Trotter v. Marriott Hotel et al

Filing 125

ORDER granting in part and denying in part 85 Motion for Summary Judgment; granting in part and denying in part 87 Motion for Summary Judgment; granting in part and denying in part 89 Motion for Summary Judgment; the defendants' motions f or summary judgment are granted with respect to the plaintiffs' claims for outrage and negligent or wanton training and supervision. In all other respects, the motions are denied. Granting 104 Motion to Supplement; granting 106 Motion to Su pplement; granting in part and denying in part 109 Motion to Supplement; finding as moot 112 Motion to Strike ; finding as moot 113 Motion to Strike ; finding as moot 114 Motion to Strike ; finding as moot 115 Motion to Strike ; granting 117 Motion for Leave to File Excess Pages. Signed by Judge William H. Steele on 9/28/09. (mbp)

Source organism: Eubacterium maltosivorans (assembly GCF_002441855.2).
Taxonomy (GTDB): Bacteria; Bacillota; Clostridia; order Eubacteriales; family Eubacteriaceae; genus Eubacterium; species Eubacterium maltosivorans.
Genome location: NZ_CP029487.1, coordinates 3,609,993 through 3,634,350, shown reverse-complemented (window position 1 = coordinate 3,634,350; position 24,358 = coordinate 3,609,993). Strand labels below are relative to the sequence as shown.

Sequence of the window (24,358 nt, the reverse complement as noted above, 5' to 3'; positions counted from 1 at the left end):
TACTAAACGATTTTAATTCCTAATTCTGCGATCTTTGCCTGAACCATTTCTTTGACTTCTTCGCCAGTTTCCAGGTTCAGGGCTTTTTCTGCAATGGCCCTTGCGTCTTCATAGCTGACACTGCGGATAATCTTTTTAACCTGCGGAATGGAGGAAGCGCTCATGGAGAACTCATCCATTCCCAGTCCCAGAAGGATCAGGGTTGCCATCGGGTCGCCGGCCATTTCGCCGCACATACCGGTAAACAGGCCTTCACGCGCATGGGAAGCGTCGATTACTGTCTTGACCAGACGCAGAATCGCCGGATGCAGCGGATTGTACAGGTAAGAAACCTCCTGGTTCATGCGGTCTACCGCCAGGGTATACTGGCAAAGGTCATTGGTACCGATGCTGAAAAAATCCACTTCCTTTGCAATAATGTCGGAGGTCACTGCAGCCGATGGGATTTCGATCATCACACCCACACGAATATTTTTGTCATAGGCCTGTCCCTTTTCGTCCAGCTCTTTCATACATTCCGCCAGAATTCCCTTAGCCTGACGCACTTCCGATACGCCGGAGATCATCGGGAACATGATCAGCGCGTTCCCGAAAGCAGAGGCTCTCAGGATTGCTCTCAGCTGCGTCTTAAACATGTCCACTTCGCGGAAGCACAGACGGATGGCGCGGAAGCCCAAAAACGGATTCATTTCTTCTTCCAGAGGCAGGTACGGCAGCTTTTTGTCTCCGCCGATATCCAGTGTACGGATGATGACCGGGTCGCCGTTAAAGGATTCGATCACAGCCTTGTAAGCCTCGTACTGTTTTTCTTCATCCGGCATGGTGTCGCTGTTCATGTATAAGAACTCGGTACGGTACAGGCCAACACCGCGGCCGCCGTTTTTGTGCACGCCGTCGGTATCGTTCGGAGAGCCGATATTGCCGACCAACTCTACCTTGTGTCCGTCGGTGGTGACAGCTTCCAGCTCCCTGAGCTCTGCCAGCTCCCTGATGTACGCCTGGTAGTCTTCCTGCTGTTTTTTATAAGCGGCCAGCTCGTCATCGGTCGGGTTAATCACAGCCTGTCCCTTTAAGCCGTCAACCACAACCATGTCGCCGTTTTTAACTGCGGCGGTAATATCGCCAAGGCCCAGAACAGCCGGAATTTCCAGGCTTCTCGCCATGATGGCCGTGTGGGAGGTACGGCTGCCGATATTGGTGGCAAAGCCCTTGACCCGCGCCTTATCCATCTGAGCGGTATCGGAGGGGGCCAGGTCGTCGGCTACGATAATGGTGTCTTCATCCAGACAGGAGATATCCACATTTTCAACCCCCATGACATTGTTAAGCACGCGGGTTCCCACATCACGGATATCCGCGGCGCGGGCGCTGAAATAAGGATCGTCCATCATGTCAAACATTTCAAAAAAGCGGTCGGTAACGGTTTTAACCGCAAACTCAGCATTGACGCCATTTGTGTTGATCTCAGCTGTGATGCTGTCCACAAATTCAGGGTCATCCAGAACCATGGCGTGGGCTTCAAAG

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IN THE UNITED STATES DISTRICT COURT FOR THE SOUTHERN DISTRICT OF ALABAMA SOUTHERN DIVISION ) ) Plaintiff, ) ) v. ) CIVIL ACTION 08-0412-WS-M ) COLUMBIA SUSSEX CORPORATION, ) et al., ) ) ) Defendants. ORDER This matter is before the Court on the defendants' separate motions for summary judgment. (Docs. 85, 87, 89). The parties have filed briefs and evidentiary materials in support of their respective motions, (Docs. 86, 88, 90-92, 103-04, 107-11, 116, 118), and the motions are ripe for resolution.1 After carefully considering the foregoing and other relevant material in the file, the Court concludes that the motions are due to be granted in part and denied in part. BACKGROUND The plaintiff graduated from LeFlore High School in 1997. Since earning a degree ANDRE TROTTER, The plaintiff's motion to supplement, (Doc. 104), to which the defendants did not object, is granted. The plaintiff's motion to substitute pleadings and deposition segments, (Doc. 106), to which the defendants did not object, is likewise granted. The plaintiff's motion to supplement his brief and exhibits, (Doc. 109), is granted with respect to the filing of a second amended brief and the addition as an exhibit of the EEOC's letter of determination as to Dale Johnson. The motion is denied with respect to the addition as an exhibit of Johnson's EEOC charge, since the defendants object, (Doc. 111), and the plaintiff has not explained his failure to submit the document previously. The plaintiff has filed a total of three briefs. (Docs. 103, 107, 110). The Court will consider only the final version. The defendants' motion to modify reply brief page limits, (Doc. 117), is granted. 1 in electrical and computer engineering from the University of Alabama and a master's degree in systems engineering from Johns Hopkins, he has been employed by Lockheed Martin as a system architect and control account manager in Florida (where he lives with his wife and two children) and Virginia. His job requires frequent travel, and he is a Gold Level Reward Member with the Marriott chain of hotels. The plaintiff is AfricanAmerican. From July 27 to 29, 2007, the plaintiff attended his ten-year high school reunion. On the nights of July 27 and 28, he stayed at the Marriott on Airport Boulevard in Mobile ("the Hotel"), which is franchised to the defendant Columbia Sussex Corporation ("Columbia"). According to the plaintiff, he requested a suite but was refused one because of his race. Instead, he rented a double room Friday night and also an adjoining double room Saturday night. The individual defendants are Suzanne Sapp (the Hotel's sales manager) and Mark Larkin (the Hotel's front office manager). Sapp and Larkin are white. The second amended complaint alleges that Columbia violated Title II of the Civil Rights Act of 1964 and the Alabama Deceptive Trade Practices Act ("the Act") and that all three defendants violated 42 U.S.C. 1981. (Doc. 96 at 7-9).2 SUMMARY OF EVIDENCE The evidence, viewed most favorably to the plaintiff, may be summarized as follows. The Hotel has four suites: 1703, 1803, 1902 and 2002. All but the last are considered "junior suites" because they have one king-sized bed. The other suite, 2002, is considered a "double suite" because it has two double beds. Prior to the reunion weekend, the plaintiff reserved a regular room online. He was The second amended complaint also includes claims for outrage and negligent or wanton training and supervision. (Id. at 9-10). The plaintiff concedes that the defendants are entitled to summary judgment as to these claims. (Doc. 110 at 52-53). 2 -2- aware from past experience with Marriott hotels that he could seek to upgrade this to a suite based on his reward membership. On the night of July 26, on his way to Mobile from Florida, the plaintiff called the Hotel and spoke with Maranda Hance, a front desk agent. The plaintiff told Hance he would like to reserve the Hotel's largest suite, which Hance identified as 2002. Hance said the plaintiff would need to talk to the sales department to book the room, but it was closed for the day. The plaintiff wanted to reserve the suite before arrival, and eventually Hance told him that 2002 was open and that she would hold it for him overnight under a code for Chevron, a corporate partner with the Hotel. This was Hance's idea, not the plaintiff's. Hance advised the plaintiff that Denise Hart, the Hotel's director of sales, would call him Friday morning. Hart called the plaintiff on the road as promised. Upon her inquiry, he confirmed that he did not work for Chevron but for Lockheed Martin. After receiving this information and confirming the plaintiff's desire for the suite, she told him, "I have the room booked for you and the room is yours." The plaintiff called back and requested to see the room upon his arrival, to which Hart agreed. When the plaintiff arrived at the Hotel early Friday afternoon, he asked for Hart, but she was at lunch. He was directed instead to Sapp. The plaintiff explained that Hart had been going to show him the suite but was not there. During the brief walk from her office to the front desk to retrieve a key, Sapp asked the plaintiff if he was having a meeting or party, and he told her he was not. She also asked how many people would be in the room, and he told her a couple. At the front desk, Sapp asked Larkin whether 2002 was available. Larkin said that 2002 was available and that the plaintiff had it reserved. As the plaintiff headed for the elevator, Sapp turned to Larkin and silently mouthed the words, "don't let him have it," "he can't have it," or words to that effect. Larkin understood that he was not to rent the suite to the plaintiff. Sapp and the plaintiff viewed 2002 and returned to the front desk a few minutes -3- later, and the plaintiff asked to begin the check-in process. Larkin announced that he had reserved 2002 for one of his frequent guests at 7:00 that morning and that he had forgotten this during his previous conversation with the plaintiff and Sapp. The plaintiff pointed out that Hart had told him well after 7:00 that the room was reserved for him, and that Larkin himself had just told him the room was reserved for him. Larkin simply repeated that he had forgotten the other reservation. Either 2002 or another suite was in fact available for rental at the time the plaintiff requested to be checked in to a suite. The plaintiff called another hotel in search of a suite but, finding none, checked in to the regular room he had reserved previously. Larkin told the plaintiff he would call the frequent guest to see if he would be willing to move, but he did not do so and never had any intention of doing so. On Friday evening, Larkin called the plaintiff and left a voice message falsely stating he had called the frequent guest and that the guest was not willing to move. On Friday night, 1703 was occupied by a Ms. Humphries. She did not reserve a suite. Instead, she reserved in advance several regular rooms for a single night. When she checked in -- an hour or more after the plaintiff -- she was advised by the front desk that she had been selected as "guest of the day" and upgraded to a suite. Humphries checked out on Saturday morning, and 1703 was available for rental for Saturday night. It remained unoccupied all night. On Saturday morning, Yolanda Wells, a black female, worked the front desk. The plaintiff called to inquire about suite availability for Saturday night. Larkin was not working that day but, when he called in to check on things, Wells reported the plaintiff's question. Larkin advised Wells that she was not to rent a suite to the plaintiff under any circumstances. Wells accordingly told the plaintiff there were no suites available, but she then told him there were in fact suites available but that he would not receive one because -4- he was black.3 She also advised the plaintiff that she had seen Sapp's silent mouthing to Larkin the previous day. According to the defendants, the Hotel maintains an unwritten policy ("the Policy") discouraging the use of suites for parties (such as birthday parties and bachelor parties) and business meetings. According to Hart, if someone used the word "party" in describing how they intended to use a suite, rental would be discouraged. According to Sapp (whose source of information about the Policy is Hart), the Policy is triggered not only by the guest's express confirmation of intention but whenever the sales person subjectively "feel[s] there's going to be inappropriate use" of the suite. According to Sapp's version of her conversation with the plaintiff, he made statements that caused her to believe that rental should be discouraged under the Policy. Given the opportunity, she would tell a customer she thought was trying to rent a suite for an inappropriate reason that "this isn't what the suites are designed for." She did not make any such statement to the plaintiff. DISCUSSION The Court has subject matter jurisdiction over this matter pursuant to 28 U.S.C. 1331, 1343(a) and 1367. Venue is proper in this Court pursuant to 28 U.S.C. 1391(b)(2). Summary judgment should be granted only if "there is no issue as to any material fact and the moving party is entitled to a judgment as a matter of law." Fed. R. Civ. P. 56(c). The party seeking summary judgment bears "the initial burden to show the district court, by reference to materials on file, that there are no genuine issues of material fact that should be decided at trial." Clark v. Coats & Clark, Inc., 929 F.2d 604, 608 (11th Cir. 1991). The Court does not rely on Wells' opinion that the reason the plaintiff was not receiving a suite was because of his race. 3 -5- "If the party moving for summary judgment fails to discharge the initial burden, then the motion must be denied and the court need not consider what, if any, showing the non-movant has made. [citation omitted] If, however, the movant carries the initial summary judgment burden ..., the responsibility then devolves upon the non-movant to show the existence of a genuine issue of material fact." Fitzpatrick v. City of Atlanta, 2 F.3d 1112, 1116 (11th Cir. 1993). "If the nonmoving party fails to make a sufficient showing on an essential element of her case with respect to which she has the burden of proof, the moving party is entitled to summary judgment." Clark, 929 F.2d at 608 (internal quotes omitted). The parties have submitted a large number of exhibits, some of which they have not cited or have cited only generally or in part. There is no burden on the Court to identify unreferenced evidence supporting a party's position.4 Similarly, "[t]here is no burden upon the district court to distill every potential argument that could be made based upon the materials before it on summary judgment." Resolution Trust Corp. v. Dunmar Corp., 43 F.3d 587, 599 (11th Cir. 1995). Accordingly, the Court's review is limited to those exhibits, and those portions of exhibits, to which the parties have specifically cited. The Court's review is similarly limited to those legal arguments they have expressly advanced. I. Section 1981. "All persons within the jurisdiction of the United States shall have the same right E.g., Adler v. Wal-Mart Stores, Inc., 144 F.3d 664, 672 (10th Cir. 1998) ("The district court has discretion to go beyond the referenced portions of these [summary judgment] materials, but is not required to do so."); accord Jones v. Sheehan, Young & Culp, P.C., 82 F.3d 1334, 1338 (5th Cir. 1996); Street v. J.C. Bradford & Co., 886 F.2d 1472, 1479-80 (6th Cir. 1989); Lawson v. Sheriff of Tippecanoe County, 725 F.2d 1136, 1139 (7th Cir. 1984); Karlozian v. Clovis Unified School District, 2001 WL 488880 at *1 (9th Cir. 2001); see also Local Rule 7.2. 4 -6- in every State and Territory to make and enforce contracts ... as is enjoyed by white citizens ...." 42 U.S.C. 1981(a). "For purposes of this section, the term `make and enforce contracts' includes the making, performance, modification, and termination of contracts, and the enjoyment of all benefits, privileges, terms, and conditions of the contractual relationship." Id. 1981(b). "The elements of a cause of action under 1981 are (1) that the plaintiff is a member of a racial minority; (2) that the defendant intended to discriminate on the basis of race; and (3) that the discrimination concerned one or more of the activities enumerated in the statute." Kinnon v. Arcoub, Gopman & Associates, Inc., 490 F.3d 886, 891 (11th Cir. 2007). The defendants attack the second and third of these elements. A. Denial of a Contract. The defendants argue that the plaintiff cannot prove a claim under Section 1981 because he did in fact enter a contract for lodging (or more than one, if the second room for Saturday night is counted separately). (Doc. 86 at 28-30). They cite a number of cases indicating that a plaintiff who enters the contract he desires to enter, but who finds the experience unpleasant or demeaning, has no claim under Section 1981 because he has not been deprived of any right protected by the statute.5 What they fail to provide is any authority for the proposition that a plaintiff who is refused the contract he desires because of his race has no claim under Section 1981 so long as he enters a different, less desired contract with the defendant. Under this theory, a theater could refuse admission to a black customer but escape liability because it agrees to sell her popcorn. Likewise, a restaurant could refuse to serve a black customer in the dining room but escape liability Such a rule might not apply to a contract that envisions ongoing performance (such as a contract for employment or for services in a restaurant or club), since the plaintiff could be deprived of the benefits, privileges, terms and conditions of the ongoing contractual relationship after it was entered. Arguello v. Conoco, Inc., 330 F.3d 355, 36061 (5th Cir. 2003). 5 -7- because it agrees to serve him in the back alley, or refuse to serve him steak but escape liability by agreeing to sell him a hot dog. The defendants offer nothing to suggest that Section 1981 countenances such contorted results.6 The defendants' own cases suggest that liability would flow from such conduct. In Arguello v. Conoco, Inc., 330 F.3d 355 (5th Cir. 2003), the Fifth Circuit stated that the plaintiff must show "some tangible attempt to contract that in some way was thwarted by the defendant." Id. at 358 (internal quotes omitted). According to the plaintiff's evidence, he overtly attempted to contract for a suite but was repeatedly thwarted by the defendants. Likewise, in Gregory v. Dillard's, Inc., 565 F.3d 464 (8th Cir. 2009), the Court affirmed that "unlawful interference by a merchant under 1981 ... is established where the merchant `blocks' the creation of a contractual relationship." Id. at 471 (quoting Domino's Pizza, Inc. v. McDonald, 546 U.S. 470, 476 (2006)). According to the plaintiff, the defendants blocked his efforts to create a contract to rent a suite. The defendants quote -- repeatedly -- that estimable legal scholar Mick Jagger for the proposition that "you can't always get what you want." (Doc. 86 at 1, 31; Doc. 88 at 1, 12; Doc. 90 at 1, 20).7 Fair enough, but even Professor Jagger recognizes there are In their reply brief, the defendants cite an additional case which they maintain supports their position. (Doc. 118 at 36 n.18). The citation comes too late, see infra Part I.C, but in any event it does not support the defendants' position. In Higginbotham v. E.H., Inc., 2005 WL 2709635 (S.D. Ga. 2005), a plaintiff who ordered a beverage and three hamburgers was sold the drink but was told the hamburgers could not be prepared because the grill was off. The Court noted that the plaintiff had been served in part, id. at *4, but that was not basis of the Court's ruling for the defendant. Instead, the Court noted the plaintiff could not support a prima facie case because she could not show that the white customer who ordered after her ordered from the grill or that the black customers who ordered before her had not, and she could not show pretext because she had no evidence the grill was not in fact turned off for cleaning. Id. 6 The relevance of this refrain to the instant case is obscure. The plaintiff's claims are not based on failing to get what he wanted but on allegedly failing to get what he was legally entitled to receive -- public accommodations free of race discrimination. 7 -8- some things you need, and legal support for a summary judgment motion is one of them. That support is absent here. In their reply brief, the defendants argue the plaintiff could not have been deprived of any protected right on Friday night because he entertained no guests and had only two people sleeping in the double beds of his regular room. (Doc. 118 at 35-36). As discussed in Part I.C, this argument comes too late to be considered. At any rate, the defendants cite no authority (beyond the Rolling Stones) for the proposition that Section 1981 is not violated if the plaintiff is refused the contract he seeks but enters another one that is adequate to cover his essential needs though not his desires. B. Intent to Discriminate. Sapp says she was not motivated by race discrimination but by an attempt to enforce the Policy. (Doc. 86 at 30). She says that the plaintiff has "no evidence whatsoever" that she acted with the intent to discriminate on the basis of race because: (1) he has no evidence she ever allowed a white customer to rent a suite despite her misgivings over the customer's intentions; and (2) he has no evidence that she used racial slurs or exhibited racial animosity towards him or other African-Americans. (Doc. 86 at 30-31). "The moving party bears the initial burden to show the district court, by reference to materials on file, that there are no genuine issues of material fact that should be decided at trial. ... Even after Celotex it is never enough simply to state that the nonmoving party cannot meet its burden at trial." Clark, 929 F.2d at 608; accord Mullins v. Crowell, 228 F.3d 1305, 1313 (11th Cir. 2000). Instead, the movant must either negate with record evidence a necessary fact or element or the plaintiff's claim or point out, based on the record, the non-movant's inability to establish the fact or element. E.g., Danskine v. Miami Dade Fire Department, 253 F.3d 1288, 1293 (11th Cir. 2001). If the movant fails to meet this threshold burden, the motion must be denied without -9- considering the non-movant's showing. Fitzpatrick, 2 F.3d at 1116. Sapp offers no legal authority or discussion as to how evidence of intent is to be measured for purposes of the plaintiff's case. She has thus failed to show that the plaintiff must necessarily lose if he has no evidence of the two circumstances listed above. Even had she done so, she has not directed the Court to anything in the record that either negates those circumstances or establishes that the plaintiff cannot show them, and she has thus failed to shift the burden to the plaintiff to respond. At any rate, evidence of Sapp's discriminatory animus is plain enough. Sapp says she was enforcing the Policy but, according to the plaintiff's evidence, by the time Sapp made her almost instantaneous decision to refuse him a suite, the only information she had was his statement that he was not going to have a meeting, was not going to have a party, and would have only a couple of people in his room. The defendants have not explained how that information could possibly trigger application of the Policy. On the contrary, for Sapp's rejection of the plaintiff to be even a colorable application of the Policy, her version of their conversation would have to be credited, and that the Court may not do on motion for summary judgment. The defendants have not explained why the jury, were it to believe the plaintiff's version of events, could not conclude that Sapp did not rely on the Policy and further conclude that she relied on the plaintiff's race instead. Whatever arguments along these lines could have been made, the defendants have not advanced them, and the Court will not do so on their behalf.8 Larkin makes a similar argument, (Doc. 88 at 12), and it is subject to similar infirmities. As with Sapp, he has failed to show that the plaintiff must lose absent Other evidence could strengthen the inference of racial motivation. For example, Sapp's version of the Policy appears to provide more subjective discretion to reject a suite rental than does Hart's, even though Hart was Sapp's superior and source for the Policy. Moreover, Sapp did not follow her usual course of informing the plaintiff why his proposed use of the suite was inappropriate. This sampling is not exhaustive. Because the discussion in text adequately disposes of the defendants' argument as to intent, no further discussion of such evidence is necessary. 8 -10- evidence of the two circumstances listed above, so he has provided no legal basis for his argument. Also as with Sapp, he has not shown the Court that he has either negated those circumstances or demonstrated the plaintiff's inability to establish them, so he has provided no factual basis for his argument. These points are sufficient to require denial of Larkin's motion. In their reply brief, the defendants state (for the first time) that Larkin did not rent an available suite to the plaintiff on Saturday because he "had several negative pieces of information" about the plaintiff from Hart and Hance "that made Larkin unwilling to rent the suite" to him because he "did not want to risk disturbance of other guests due to the potential of [the plaintiff] bringing several people to the suite late at night and the potential risk of losing business from those guests and having to refund their money." (Doc. 118 at 37). The excerpts from Larkin's deposition on which the defendants rely, however, reflect only that he was told the plaintiff had incorrectly stated that he worked for Chevron and that Hance had promised him a suite. (Larkin Deposition at 65-67). If Hart and Hance told Larkin these things, it might cause him to doubt the plaintiff's veracity, but it is not clear how it would cause him to believe the plaintiff would have a party in the suite. At any rate, the deposition excerpts cited by the defendants do not reflect that Larkin relied on these statements from Hart and Hance in deciding not to rent the plaintiff an available suite. Nor is it clear that Hart and Hance actually made these statements to Larkin to begin with. The plaintiff denies having misstated anything and, were the jury to believe him, they could disbelieve that Hart and Hance made the statements to Larkin (because they would then be misstatements). In short, Larkin's belatedly articulated nondiscriminatory reason for not renting a suite to the plaintiff does not advance his argument that the plaintiff cannot establish his discriminatory motive. Columbia merely incorporates by reference the argument of Sapp and Larkin, -11- (Doc. 90 at 5), and so is bound by their fate.9 C. Sapp's Personal Responsibility. In their reply brief, the defendants argue that the plaintiff cannot show that Sapp "personally did anything to deny him rights protected by" Section 1981, because it was Larkin rather than she who told the plaintiff there was no suite available. Thus, "[s]he did not actually deny him anything" and "bears no personal responsibility" for the discrimination allegedly practiced against him. (Doc. 118 at 29-35). The threshold problem with this argument is that it was not made until the reply brief, and district courts ordinarily do not consider arguments so tardily raised. Waddell v. Holiday Isle, LLC, 2009 WL 2413668 at *4 & n.5 (S.D. Ala. 2009) (collecting cases). The Court finds no reason to depart from this rule, and the argument can be rejected on timeliness grounds alone.10 At any rate, according to the plaintiff's evidence (and, indeed, even Sapp's and Larkin's), Sapp silently mouthed an instruction to Larkin not to rent the plaintiff a suite. The defendants do not explain how Sapp can avoid liability under such circumstances simply because it was Larkin rather than she who verbally informed the plaintiff he would receive no suite. Whatever arguments could be made along these lines, they have not been, and the Court will not supply the deficiency. The defendants devote the bulk of their reply brief to challenging what they term the plaintiff's "me too" evidence. (Doc. 110 at 1-29). Because the Court does not rely on any such evidence, it need not address these evidentiary issues herein. 9 The defendants represent that Sapp's initial brief states the proposition that the plaintiff "must show that she personally denied him the right to engage in" an activity protected under Section 1981. (Doc. 118 at 29). The Court has reviewed Sapp's brief several times and is unable to locate any argument resembling the one made in reply. 10 -12- II. Title II. Columbia adopts the arguments raised concerning Section 1981. (Doc. 90 at 6). The Court has rejected those arguments in Part I. The second amended complaint requests the Court to "[e]nter a permanent injunction, enjoining Columbia Sussex, its agents, employees, and successors, and those acting in concert with them from maintaining a practice, policy, custom and usage of discriminating against customers on the basis of their race or ethnicity." (Doc. 96 at 11). As the plaintiff recognizes, the only relief available under Title II is injunctive. (Doc. 110 at 25). He also acknowledges that, in order to obtain such relief, he must show a "real or immediate threat that the plaintiff will be wronged again - a likelihood of substantial and immediate irreparable injury." Jackson v. Motel 6 Multipurpose, Inc., 130 F.3d 999, 1007 (11th Cir. 1997) (internal quotes omitted). Columbia argues the plaintiff can make no such showing because his future return to the Hotel is speculative. (Doc. 90 at 6-7). Columbia points out that the plaintiff lives over 500 miles from Mobile; that in 12 years since graduating from high school, he has stayed at the Hotel only once; and that he stayed at the Hotel in 2007 only because he wanted to stay with two old friends during the reunion. (Doc. 90 at 7). Columbia cites a reliable source for the first proposition, and the evidence supports the second. However, Columbia identifies no evidence to establish that the plaintiff would not have stayed at the Hotel, or any hotel, but for his desire to stay with friends. The plaintiff has provided the following evidence of the likelihood of his returning to Mobile in the future: (1) he was born and raised in Mobile, through high school; (2) his father, grandmother, brother and numerous cousins and other relatives still live in Mobile (his mother is deceased); (3) his wife is also from Mobile; (4) his wife still has family in Mobile; (5) since graduating from college in 2001, he has returned to Mobile approximately three times a year; and (6) he fully expects to continue returning to Mobile periodically. -13- The plaintiff has provided the following evidence of the likelihood of his staying at the Hotel when in Mobile: (1) he has stayed in Marriott hotels hundreds of times (mostly on business); (2) his frequent stays have resulted in his Gold Level rewards membership; (3) that status entitles him to various benefits and amenities with Marriott that he would not receive with other chains; (4) he has had no bad experiences at any Marriott like the one made the basis of this lawsuit; and (5) he has stayed in another Mobile Marriott since the events of July 2007. None of the cases cited by Columbia supports the proposition that the plaintiff's evidence is, as a matter of law, inadequate to support an award of injunctive relief. Moreover, the second amended complaint seeks injunctive relief not simply with respect to the Hotel but with respect to Columbia in general, and there is evidence that Columbia manages dozens of Marriott hotels across the country in cities to which the plaintiff frequently travels in his work. Columbia has not explained how its evidence, even if it were adequate as to Mobile, could be sufficient to require denial of injunctive relief as to all of Columbia's other Marriott properties. III. Deceptive Trade Practices. Columbia first argues that the plaintiff's state-law claim fails for the same reasons his federal claims fail. (Doc. 90 at 9). As discussed in Parts I and II, however, the federal claims remain. The Act allows for recovery against one who violates the Act "and thereby causes monetary damage to a consumer." Ala. Code 8-19-10(a). Columbia argues the plaintiff experienced no monetary damage because the cost of his regular rooms was less than the cost of a suite. (Doc. 90 at 10-11). The plaintiff asserts that his monetary damages are $1,250 in time he expended in investigating and attempting to resolve the matter without litigation and $42 in cell phone bills. (Doc. 110 at 52). Columbia asserts that the plaintiff's employer reimbursed him through vacation -14- pay for the time he spent on the matter, (Doc. 118 at 39), but it offers no evidence to establish the point. Columbia also says it is unaware of any case considering expenses incurred in trying to rectify a deceptive trade practice after it has occurred to be "monetary damage" for purposes of the Act. (Id. at 39). The difficulty is that this is Columbia's motion for summary judgment, so it is Columbia's burden to show that "monetary damage" does not include such items, not the plaintiff's to show that it does. This matter of statutory construction will have to be resolved eventually, but Columbia offers the Court too few tools to do the job on motion for summary judgment. CONCLUSION For the reasons set forth above, the defendants' motions for summary judgment are granted with respect to the plaintiffs' claims for outrage and negligent or wanton training and supervision. In all other respects, the motions are denied.11 DONE and ORDERED this 28th day of September, 2009. s/ WILLIAM H. STEELE UNITED STATES DISTRICT JUDGE Because the Court does not rely on any of the evidence challenged therein, the defendants' motions to strike, (Docs. 112-15), are denied as moot. Neither side should assume that its presentation in support of or in opposition to these motions is adequate to assure a favorable ruling should similar motions be made at or before trial. The same may be said of the additional evidence and argument presented on the issue of intent to discriminate. (Doc. 110 at 2-5, 26-40; Doc. 118 at 1-29). Certainly the Court will not allow a case about whether Sapp, Larkin and Columbia discriminated against the plaintiff by not renting him a suite to degenerate into a limitless exploration of tangential matters. 11 -15-